- "But military operations are underway to try to nip them in the bud."
NAIROBI: Unidentified gunmen killed six civilians and wounded three others in a restive part of northern Burundi, a government official said Friday, the latest in a string of deadly attacks.
The assailants launched a series of coordinated assaults late Thursday on several locations in the village of Matongo, before retreating to the dense cover of a nearby jungle that has long served as a rebel hideout.
One victim was still missing, said Alice Nsabiyunva, the administrator of Matongo, about 70 kilometres (43 miles) northeast of the main city of Bujumbura.
Four men and two children were killed, said one witness to the attacks who declined to be identified.
Police could not be reached for comment.
Last week, the wife and son of a local leader in the same region were killed by gunmen who attacked from the thick forests of Kibira, Nsabiyunva said.
The jungles skirt Burundi's western frontier with its much larger neighbour DR Congo, and during that country's devastating civil war often served as a launchpad for rebel attacks.
In the past Burundi has accused rebels crossing from lawless regions of eastern DR Congo of using the impenetrable forest as cover to recruit, and as a staging ground for attacks.
The shooting at Matongo follows a recent surge in armed violence in Burundi that has fuelled fears of a thus-far unconfirmed insurgency in the small and isolated East African nation of 11 million.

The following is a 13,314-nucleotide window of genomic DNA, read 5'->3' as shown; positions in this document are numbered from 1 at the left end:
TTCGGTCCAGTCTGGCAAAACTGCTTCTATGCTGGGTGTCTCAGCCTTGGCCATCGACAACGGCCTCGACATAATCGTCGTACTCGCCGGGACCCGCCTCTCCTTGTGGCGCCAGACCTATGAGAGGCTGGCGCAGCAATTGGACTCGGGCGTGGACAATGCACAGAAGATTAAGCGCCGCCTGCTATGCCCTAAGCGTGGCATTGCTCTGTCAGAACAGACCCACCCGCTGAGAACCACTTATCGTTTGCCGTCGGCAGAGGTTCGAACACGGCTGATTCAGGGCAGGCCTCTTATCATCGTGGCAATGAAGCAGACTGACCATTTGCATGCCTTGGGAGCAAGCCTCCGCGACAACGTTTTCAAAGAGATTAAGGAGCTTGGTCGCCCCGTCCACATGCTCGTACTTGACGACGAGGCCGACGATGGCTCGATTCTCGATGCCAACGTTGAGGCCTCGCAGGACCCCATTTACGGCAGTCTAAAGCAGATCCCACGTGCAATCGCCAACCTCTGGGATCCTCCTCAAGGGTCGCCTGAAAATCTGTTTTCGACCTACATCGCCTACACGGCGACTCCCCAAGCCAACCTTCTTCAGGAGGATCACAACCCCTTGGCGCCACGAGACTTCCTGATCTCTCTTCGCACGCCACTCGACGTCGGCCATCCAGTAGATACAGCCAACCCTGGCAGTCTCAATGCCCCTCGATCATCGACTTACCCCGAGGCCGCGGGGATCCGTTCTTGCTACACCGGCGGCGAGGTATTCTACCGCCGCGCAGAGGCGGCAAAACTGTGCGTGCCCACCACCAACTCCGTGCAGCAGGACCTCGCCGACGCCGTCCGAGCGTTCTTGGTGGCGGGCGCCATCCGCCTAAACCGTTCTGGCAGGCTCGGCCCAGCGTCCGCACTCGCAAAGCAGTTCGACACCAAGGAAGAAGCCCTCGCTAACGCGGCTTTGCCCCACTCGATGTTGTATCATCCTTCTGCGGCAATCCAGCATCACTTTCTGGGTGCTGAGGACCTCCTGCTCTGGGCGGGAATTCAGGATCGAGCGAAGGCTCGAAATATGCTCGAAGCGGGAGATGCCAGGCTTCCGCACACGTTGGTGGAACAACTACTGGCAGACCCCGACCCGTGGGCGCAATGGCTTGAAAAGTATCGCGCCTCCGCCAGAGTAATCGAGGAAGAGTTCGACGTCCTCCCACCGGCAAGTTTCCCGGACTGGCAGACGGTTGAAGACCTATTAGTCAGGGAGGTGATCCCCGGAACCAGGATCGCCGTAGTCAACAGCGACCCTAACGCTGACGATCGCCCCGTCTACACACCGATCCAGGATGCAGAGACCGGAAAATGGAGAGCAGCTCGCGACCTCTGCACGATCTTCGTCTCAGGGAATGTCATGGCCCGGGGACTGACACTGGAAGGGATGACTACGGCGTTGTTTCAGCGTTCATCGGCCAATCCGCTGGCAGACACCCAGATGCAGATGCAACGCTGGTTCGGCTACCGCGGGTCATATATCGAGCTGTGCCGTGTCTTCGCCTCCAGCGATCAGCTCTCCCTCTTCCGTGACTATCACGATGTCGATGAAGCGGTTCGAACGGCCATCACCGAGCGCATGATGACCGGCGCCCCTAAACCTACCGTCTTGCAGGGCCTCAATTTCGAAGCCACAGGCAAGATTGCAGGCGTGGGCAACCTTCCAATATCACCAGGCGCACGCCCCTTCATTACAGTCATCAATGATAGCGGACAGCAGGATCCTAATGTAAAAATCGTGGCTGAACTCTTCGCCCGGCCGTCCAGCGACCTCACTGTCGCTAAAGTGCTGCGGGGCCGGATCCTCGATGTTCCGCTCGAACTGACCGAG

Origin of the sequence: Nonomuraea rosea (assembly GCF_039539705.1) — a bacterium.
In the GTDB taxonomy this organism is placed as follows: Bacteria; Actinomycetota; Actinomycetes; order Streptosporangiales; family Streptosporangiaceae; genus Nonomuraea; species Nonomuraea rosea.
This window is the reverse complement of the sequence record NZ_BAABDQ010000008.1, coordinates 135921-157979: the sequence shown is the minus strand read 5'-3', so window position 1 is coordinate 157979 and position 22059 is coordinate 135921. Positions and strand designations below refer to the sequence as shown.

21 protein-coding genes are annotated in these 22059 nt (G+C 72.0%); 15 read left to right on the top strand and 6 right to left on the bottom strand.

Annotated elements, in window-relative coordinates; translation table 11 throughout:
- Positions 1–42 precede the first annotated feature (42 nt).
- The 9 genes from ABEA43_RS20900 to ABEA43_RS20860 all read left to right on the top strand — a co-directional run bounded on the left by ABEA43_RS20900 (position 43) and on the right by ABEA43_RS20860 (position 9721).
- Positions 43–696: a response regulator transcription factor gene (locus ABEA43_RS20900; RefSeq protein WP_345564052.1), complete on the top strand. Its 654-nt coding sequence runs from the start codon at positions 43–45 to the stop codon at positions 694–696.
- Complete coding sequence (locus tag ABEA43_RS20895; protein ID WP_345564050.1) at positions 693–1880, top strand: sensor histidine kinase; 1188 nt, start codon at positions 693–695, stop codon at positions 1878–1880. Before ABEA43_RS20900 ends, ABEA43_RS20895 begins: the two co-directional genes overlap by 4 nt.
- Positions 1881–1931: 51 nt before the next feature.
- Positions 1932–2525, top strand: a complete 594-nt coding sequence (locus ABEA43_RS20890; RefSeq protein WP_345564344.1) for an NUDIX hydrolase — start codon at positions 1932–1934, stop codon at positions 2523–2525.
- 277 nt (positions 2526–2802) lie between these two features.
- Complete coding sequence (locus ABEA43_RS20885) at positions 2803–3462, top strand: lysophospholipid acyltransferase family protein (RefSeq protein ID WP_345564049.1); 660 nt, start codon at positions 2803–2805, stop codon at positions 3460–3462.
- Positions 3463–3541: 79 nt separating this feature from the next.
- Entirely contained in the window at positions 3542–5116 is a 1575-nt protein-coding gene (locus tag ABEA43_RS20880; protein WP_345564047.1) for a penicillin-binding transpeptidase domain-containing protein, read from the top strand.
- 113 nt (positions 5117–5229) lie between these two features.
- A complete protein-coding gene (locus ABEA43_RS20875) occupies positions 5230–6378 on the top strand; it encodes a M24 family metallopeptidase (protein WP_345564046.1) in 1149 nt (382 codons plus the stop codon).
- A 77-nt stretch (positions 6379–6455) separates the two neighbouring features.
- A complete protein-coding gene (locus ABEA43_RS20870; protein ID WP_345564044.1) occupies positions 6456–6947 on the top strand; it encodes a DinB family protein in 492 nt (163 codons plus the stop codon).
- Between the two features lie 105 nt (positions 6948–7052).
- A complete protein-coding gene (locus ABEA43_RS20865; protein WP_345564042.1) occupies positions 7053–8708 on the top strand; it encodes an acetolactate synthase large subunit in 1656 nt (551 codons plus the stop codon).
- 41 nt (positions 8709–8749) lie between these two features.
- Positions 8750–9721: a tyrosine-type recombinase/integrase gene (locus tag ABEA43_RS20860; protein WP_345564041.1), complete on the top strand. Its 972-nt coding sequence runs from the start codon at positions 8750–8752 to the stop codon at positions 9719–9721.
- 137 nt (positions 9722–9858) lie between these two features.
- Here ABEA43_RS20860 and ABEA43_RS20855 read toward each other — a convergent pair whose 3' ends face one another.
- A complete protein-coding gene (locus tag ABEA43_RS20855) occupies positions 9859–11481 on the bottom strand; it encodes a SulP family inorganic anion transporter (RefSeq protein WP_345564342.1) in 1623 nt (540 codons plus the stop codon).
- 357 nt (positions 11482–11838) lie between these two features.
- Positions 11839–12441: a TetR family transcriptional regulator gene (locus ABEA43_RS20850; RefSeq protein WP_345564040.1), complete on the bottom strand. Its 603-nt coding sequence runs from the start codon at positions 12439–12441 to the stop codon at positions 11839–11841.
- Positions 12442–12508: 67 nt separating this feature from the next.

Burundi's only independent media outlet, Iwacu, last week declared "the spectre of rebellion" hung heavy after a slew of shadowy assaults by unknown gunmen. One such attack in Rumonge, along the coast of Lake Tanganyika, left at least a dozen dead, official sources and witnesses said.
"For the moment it looks like guerrilla activity carried out by small groups of armed fighters scattered across several provinces, not large scale so far," one high-ranking Burundian army officer told AFP on condition of anonymity.
"But military operations are underway to try to nip them in the bud."
Burundi was mired in civil war between 1993 and 2006 -- a conflict that cost at least 300,000 lives. The country remains one of the world's poorest and it's post-war history has been troubled.
Evariste Ndayishimiye, a key member of the ruling party, was elected president in May this year and took office in June shortly after the shock death of his predecessor Pierre Nkurunziza.